The lone chance is for Bricolage Urban Scrawl. This is the troupe's annual fundraiser, but as fundraisers go, B.U.S. is as original, as ambitious, and as much about the art itself, as they come.
Each year for the past four, Bricolage braintrusters Jeff Carpenter and Tami Dixon have sent six playwrights on city bus rides on a Friday night, and ordered them to turn up 12 hours later, each with a completed one-act play inspired by the experience.
Then the playwrights -- plus six directors and a couple dozen actors -- get a whole 'nother 12 hours to hole up and mount the premiere of said play. And the six premieres constitute the fundraiser.
I attended the first B.U.S., in 2006, and recall it as a raucous affair. (Comedies, as you'd imagine, predominated.) This year's is similarly promising, with such seasoned playwrights as Lynne Conner, F.J. Hartland, Amy Hartman, Sloan MacRae, Dean Poyner and Tammy Ryan.
Moreover, Bricolage has also corraled some of the city's best directors -- John Amplas, Lisa Ann Goldsmith, Sheila McKenna, Robin Walsh, Mark Clayton Southers and Brad Stephenson -- and a host of top actors.
At $50, B.U.S. is pretty cheap for a fundraiser. For the talent on hand, that's an even smaller price to pay.
B.U.S. rolls at 7:30 p.m. Sat., March 27, at the Bricolage space, 937 Liberty Ave., Downtown. (412-381-6999 or firstname.lastname@example.org)
Tags: Program Notes
The demise last year of the International Poetry Forum left a gaping hole in the local literary scene. So it's good to see this series -- like the Drue Heinz readings, which recently hosted Elizabeth Alexander -- helping to pick up the slack.
Mackey, for instance, is a National Book Award-winning poet, for 2005's Splay Anthem. Last night at the Frick Fine Arts Building, he read from that volume and some of his other work, including From a Broken Bottle Traces of Perfume Still Emanate, an epistolary novel about an Art Ensemble of Chicago-style band.
Highlights included a poem about the work of another noted jazz fan -- Pittsburgh's own Mosley, a renowned sculptor. Mackey says he knows Mosley and had just visited the artist's North Side studio.
Mackey said the poem, "Double Staccato," was inspired by a Mosley wood sculpture that was in turn inspired by two jazz trumpeters. (He named both, but I caught only " Fats Navarro.")
Mackey, who teaches at the University of California -- Santa Cruz, celebrated Mosley's signature medium with lines like "wood's new kingdom come," "wood's walk talked," and described Mosley's piece, in part, as "a wobbly walk through the forest of semblances." The poem concluded, "dark woods spiking light, we leaned in. Dark wood's long way home."
I found a nice symmetry with this tribute in a moment during Mackey's concluding onstage interview with Pitt associate professor Ben Lerner, himself a celebrated poet.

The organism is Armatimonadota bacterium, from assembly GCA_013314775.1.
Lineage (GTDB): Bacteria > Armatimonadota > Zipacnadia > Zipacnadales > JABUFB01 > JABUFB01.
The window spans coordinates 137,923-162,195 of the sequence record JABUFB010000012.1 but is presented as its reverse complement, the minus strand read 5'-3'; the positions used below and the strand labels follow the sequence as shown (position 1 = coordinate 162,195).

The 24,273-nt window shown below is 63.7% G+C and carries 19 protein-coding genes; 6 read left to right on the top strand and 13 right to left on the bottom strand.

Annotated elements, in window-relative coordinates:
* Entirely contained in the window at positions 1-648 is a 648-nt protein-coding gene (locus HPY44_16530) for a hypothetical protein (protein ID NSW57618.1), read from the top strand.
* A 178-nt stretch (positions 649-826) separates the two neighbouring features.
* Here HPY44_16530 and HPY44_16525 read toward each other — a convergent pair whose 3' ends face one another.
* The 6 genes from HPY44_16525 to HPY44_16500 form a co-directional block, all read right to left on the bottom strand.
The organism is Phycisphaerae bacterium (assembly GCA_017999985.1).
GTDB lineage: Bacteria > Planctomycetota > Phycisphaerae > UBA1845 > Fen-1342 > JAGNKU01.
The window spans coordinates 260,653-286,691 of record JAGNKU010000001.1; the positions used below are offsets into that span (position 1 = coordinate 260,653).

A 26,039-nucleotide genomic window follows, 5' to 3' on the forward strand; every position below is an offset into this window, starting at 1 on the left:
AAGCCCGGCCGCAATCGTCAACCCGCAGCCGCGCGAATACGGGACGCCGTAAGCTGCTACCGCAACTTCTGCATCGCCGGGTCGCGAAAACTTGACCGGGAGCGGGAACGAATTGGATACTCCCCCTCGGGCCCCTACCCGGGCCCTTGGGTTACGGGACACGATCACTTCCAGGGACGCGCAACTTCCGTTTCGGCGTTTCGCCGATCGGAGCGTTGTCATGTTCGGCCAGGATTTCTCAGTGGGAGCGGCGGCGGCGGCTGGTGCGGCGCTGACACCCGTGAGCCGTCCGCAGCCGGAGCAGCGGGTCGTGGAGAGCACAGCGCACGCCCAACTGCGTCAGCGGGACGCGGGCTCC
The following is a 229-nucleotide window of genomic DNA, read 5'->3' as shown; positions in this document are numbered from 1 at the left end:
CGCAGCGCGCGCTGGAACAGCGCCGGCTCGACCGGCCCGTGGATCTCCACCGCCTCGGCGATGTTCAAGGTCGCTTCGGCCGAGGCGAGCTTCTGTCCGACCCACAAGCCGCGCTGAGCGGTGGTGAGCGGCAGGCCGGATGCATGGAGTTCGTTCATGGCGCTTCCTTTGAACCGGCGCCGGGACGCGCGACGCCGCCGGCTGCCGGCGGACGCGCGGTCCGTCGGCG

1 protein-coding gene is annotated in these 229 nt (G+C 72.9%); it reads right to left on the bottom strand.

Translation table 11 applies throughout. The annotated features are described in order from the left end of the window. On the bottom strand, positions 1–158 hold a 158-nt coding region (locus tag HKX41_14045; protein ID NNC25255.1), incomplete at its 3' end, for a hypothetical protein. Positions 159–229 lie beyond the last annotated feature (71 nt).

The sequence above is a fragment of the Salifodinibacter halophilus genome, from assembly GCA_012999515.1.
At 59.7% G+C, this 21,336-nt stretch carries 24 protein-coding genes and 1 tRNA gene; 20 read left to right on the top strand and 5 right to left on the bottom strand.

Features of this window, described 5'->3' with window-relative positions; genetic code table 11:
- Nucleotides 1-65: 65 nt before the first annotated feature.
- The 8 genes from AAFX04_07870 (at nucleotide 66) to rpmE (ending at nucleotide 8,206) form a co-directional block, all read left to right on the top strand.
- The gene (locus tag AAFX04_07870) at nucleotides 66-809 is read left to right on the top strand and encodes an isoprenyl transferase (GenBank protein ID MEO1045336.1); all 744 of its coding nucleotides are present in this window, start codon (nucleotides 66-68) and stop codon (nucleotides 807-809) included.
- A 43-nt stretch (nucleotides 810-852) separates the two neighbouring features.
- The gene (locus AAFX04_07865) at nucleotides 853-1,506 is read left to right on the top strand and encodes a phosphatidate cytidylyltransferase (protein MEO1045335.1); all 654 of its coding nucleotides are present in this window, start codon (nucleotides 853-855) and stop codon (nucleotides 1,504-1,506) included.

Mackey writes frequently about historical events (From a Broken Bottle is set several decades ago, for instance) and is also much inspired by West African cosmologies and the ancient times that spawned them. Mosley, meanwhile, creates his beautifully sinuous sculptures from found wood (like driftwood). So when Mackey told Lerner, "This is a kind of animate debris I'm working with," he might just as well have been explicating Mosley.
Tags: Program Notes
Working as I do in a clearinghouse for local music- and arts-related information, there's not a whole lot that blows my mind -- most acts you throw at me are things I've seen before. But sometimes an artist manages to defy convention to the point where I'm slightly confused, in a good way. Case in point: local musician Ali Spagnola.
She came to my attention when I was passed her new electro/dance CD, The Ego, which was released a couple weeks ago. The formal release show is this Saturday (March 27) at Alto Lounge in Shadyside. Digging back into her catalog, I realized that dance music wasn't always her gig; a few years ago, Spagnola released a pop album. More recently, she put out a record called Power Hour; this abum doubles as a drinking game. Shape-shifting? Beer drinking? Count me in.
The show Saturday at Alto has two parts: the earlier part, inexplicably, is the Power Hour drinking game concert. If you make it through that on your feet, the dance music part of the night begins at 11. The hooks on The Ego are pretty decent and the production is professional -- plus the lyrics are pretty sharp, if often nearly incomprehensible due to the digital effects added to the vocals. ("Bigger and better/ Too much is not enough/ I know I'm winning but I don't want the mercy rule," goes the bridge of the first cut, "I Want More.")